Tips for Commuting in the Winter Safely | Innova

Innova Electronics Tips for Winter Driving | Dr. Death Wobble Jeep Gladitor with KC HiLites and BFGoodrich Tires

Hacks to Improve Your Winter Commute


Winter driving is a very different experience than driving in the spring, summer, or falls. There are many ways to commute to work in the winter, such as by biking, walking, or carpooling. Some, however, may opt for the more traditional route of driving themselves. Winter driving presents several new challenges for drivers of all experience levels. While some say that owning an all-wheel drive vehicle makes winter driving easier, that’s not the whole story. After all, all-wheel drive can get you going on slippery roads – but it won’t help you out much when it’s time to stop.

In fact, your car doesn’t even have to be in motion for winter driving to become hazardous. Dead batteries, frozen doors, and other problems can make driving in the winter more frustrating – and more dangerous. That’s why we’ve assembled this helpful list of winter driving tips. It will prepare you and your car for the trials of cold-weather driving, and give you more confidence behind the wheel. With a little bit of planning and preparation, winter driving can be a breeze – albeit a very cold one!


Driving on Snow or on Ice

 Everyone knows that you should be careful on wet roads. When it’s raining, the road becomes more slippery, and your traction is compromised. You can say the same for snow and ice – in fact, it’s even more slippery. Here are some tips to make sure that you and your car make it home safe and sound.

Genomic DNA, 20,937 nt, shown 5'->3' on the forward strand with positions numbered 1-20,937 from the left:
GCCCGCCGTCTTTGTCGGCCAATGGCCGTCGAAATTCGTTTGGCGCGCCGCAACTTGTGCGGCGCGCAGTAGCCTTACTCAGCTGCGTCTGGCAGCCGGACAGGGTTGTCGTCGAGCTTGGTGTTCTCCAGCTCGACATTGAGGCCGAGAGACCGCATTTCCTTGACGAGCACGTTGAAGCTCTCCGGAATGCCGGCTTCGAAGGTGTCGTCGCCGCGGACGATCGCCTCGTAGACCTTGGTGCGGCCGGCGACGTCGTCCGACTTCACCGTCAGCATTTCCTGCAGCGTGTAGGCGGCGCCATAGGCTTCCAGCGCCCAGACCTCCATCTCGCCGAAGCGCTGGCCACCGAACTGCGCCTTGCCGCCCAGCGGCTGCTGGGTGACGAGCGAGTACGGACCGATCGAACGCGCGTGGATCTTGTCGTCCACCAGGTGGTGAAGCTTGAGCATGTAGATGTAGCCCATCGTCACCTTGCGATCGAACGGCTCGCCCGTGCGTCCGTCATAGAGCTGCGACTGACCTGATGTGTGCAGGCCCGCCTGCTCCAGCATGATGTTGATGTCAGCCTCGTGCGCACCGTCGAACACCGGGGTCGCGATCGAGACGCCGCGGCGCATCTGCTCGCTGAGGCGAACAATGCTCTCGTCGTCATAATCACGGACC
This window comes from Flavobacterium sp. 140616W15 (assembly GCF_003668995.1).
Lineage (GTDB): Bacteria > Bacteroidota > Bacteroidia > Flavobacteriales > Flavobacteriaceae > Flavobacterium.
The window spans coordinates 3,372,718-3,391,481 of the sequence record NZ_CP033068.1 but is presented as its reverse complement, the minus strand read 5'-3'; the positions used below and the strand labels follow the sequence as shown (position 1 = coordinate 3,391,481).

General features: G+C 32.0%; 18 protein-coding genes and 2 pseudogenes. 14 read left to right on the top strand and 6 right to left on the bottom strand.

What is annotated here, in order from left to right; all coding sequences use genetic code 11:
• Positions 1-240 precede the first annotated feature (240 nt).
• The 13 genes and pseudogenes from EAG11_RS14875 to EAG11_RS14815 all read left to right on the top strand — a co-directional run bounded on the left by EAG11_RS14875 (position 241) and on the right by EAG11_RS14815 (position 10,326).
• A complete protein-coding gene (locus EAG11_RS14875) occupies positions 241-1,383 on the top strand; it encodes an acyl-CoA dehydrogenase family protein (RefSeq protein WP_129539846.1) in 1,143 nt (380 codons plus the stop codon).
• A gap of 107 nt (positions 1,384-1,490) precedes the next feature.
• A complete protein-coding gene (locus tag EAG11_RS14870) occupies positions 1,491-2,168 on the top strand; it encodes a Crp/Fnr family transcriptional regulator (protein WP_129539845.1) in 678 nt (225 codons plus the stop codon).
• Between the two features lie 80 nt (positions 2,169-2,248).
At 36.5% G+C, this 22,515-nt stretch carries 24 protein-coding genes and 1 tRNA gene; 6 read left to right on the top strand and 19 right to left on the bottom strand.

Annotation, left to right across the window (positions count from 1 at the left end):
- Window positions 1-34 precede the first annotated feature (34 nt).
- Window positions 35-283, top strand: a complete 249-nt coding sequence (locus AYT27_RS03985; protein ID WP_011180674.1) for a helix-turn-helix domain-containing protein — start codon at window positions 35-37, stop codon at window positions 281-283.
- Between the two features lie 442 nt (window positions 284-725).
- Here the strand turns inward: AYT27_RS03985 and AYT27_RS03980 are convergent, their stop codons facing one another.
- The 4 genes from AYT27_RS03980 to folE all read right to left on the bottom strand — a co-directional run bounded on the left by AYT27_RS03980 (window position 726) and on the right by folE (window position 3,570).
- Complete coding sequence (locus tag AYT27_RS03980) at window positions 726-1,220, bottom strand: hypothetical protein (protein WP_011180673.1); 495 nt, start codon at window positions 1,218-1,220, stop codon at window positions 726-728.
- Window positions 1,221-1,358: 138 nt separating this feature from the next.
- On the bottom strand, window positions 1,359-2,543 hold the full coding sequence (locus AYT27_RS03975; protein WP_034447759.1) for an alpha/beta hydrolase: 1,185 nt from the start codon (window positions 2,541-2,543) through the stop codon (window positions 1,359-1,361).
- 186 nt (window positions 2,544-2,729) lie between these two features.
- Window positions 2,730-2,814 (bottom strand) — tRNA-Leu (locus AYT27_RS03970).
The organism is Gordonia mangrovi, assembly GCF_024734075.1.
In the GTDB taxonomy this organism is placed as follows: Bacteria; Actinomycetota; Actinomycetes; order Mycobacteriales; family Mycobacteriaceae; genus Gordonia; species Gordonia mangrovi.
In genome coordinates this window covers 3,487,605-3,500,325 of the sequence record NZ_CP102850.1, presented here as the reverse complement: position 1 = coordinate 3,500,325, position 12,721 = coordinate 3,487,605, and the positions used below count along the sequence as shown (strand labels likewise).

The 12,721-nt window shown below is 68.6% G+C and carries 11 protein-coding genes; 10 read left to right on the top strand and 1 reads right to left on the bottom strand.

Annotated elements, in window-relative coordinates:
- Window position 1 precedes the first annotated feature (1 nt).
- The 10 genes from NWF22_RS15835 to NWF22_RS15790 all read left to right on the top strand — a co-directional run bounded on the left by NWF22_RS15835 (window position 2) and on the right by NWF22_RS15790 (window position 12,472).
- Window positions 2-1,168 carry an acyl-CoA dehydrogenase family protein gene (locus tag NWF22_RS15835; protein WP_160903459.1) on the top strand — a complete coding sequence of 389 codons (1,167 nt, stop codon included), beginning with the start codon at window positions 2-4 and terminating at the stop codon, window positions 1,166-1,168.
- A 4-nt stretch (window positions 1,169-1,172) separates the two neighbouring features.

• Slow Down. It will take longer to accelerate and longer to stop. You may also notice that turning becomes more difficult as well. This is definitely a situation in which “slow and steady wins the race” applies. There’s probably a reason our folks read us that story when we were kids.
  • Increase Following Distance. Keep plenty of space between you and the car in front of you. Since every maneuver takes more space and more time, you need to increase your safety cushion to reduce the possibility of an accident.
  • Plan Ahead. Since maneuvers take more time than usual, it’s important to plan your maneuvers ahead of time. Panic stops and quick changes of direction are a bad idea – and, in many cases, won’t even be an option. Planning ahead prevents you from being in situations where those maneuvers are necessary.
  • Commit to Hills. There will be times when you shouldn’t stop, like when you’re going up a hill. If you stop, you’ll lose your momentum, and you may find it difficult to get moving again. Worse yet, you may actually find yourself sliding backwards!
  • Pay Attention. You should never drive distracted, but it’s even more important to remain alert during harsh winter driving conditions. In addition to a lack of traction, snowstorms may hamper visibility and prevent you from seeing as far as you normally do. Put your phone down. If you’ll excuse the pun, stay frosty.
  • Keep Your Car Clean. It’s tempting to brush off the bare minimum of snow and be on your way, but it’s disrespectful to other drivers when they have to follow your car and drive into a blinding white cloud of snow. In addition, slush and salt likes to build up on your headlights and cloud your windshield. Keeping your car clean in the winter improves visibility for everyone.
    Innova Blog | Winter driving tips | How to drive in the snow
  • Maintain Your Car. A car that is in good mechanical condition is less likely to give you trouble when the weather gets bad. Besides, you don’t want to be out fixing problems in the cold when it’s snowy and the days are shorter. Make sure your car is as healthy as it can be before the weather gets bad.
  • Invest in Quality Tires. Whether your car is all-wheel drive, front-wheel drive, or rear-wheel drive, a good set of weather-appropriate tires will help you make the most of the limited traction available. Even a powerful, rear-wheel drive sports car can easily tame icy roads with a good set of snow tires. At the very least, ensure that you have a set of all-season tires with plenty of tread remaining.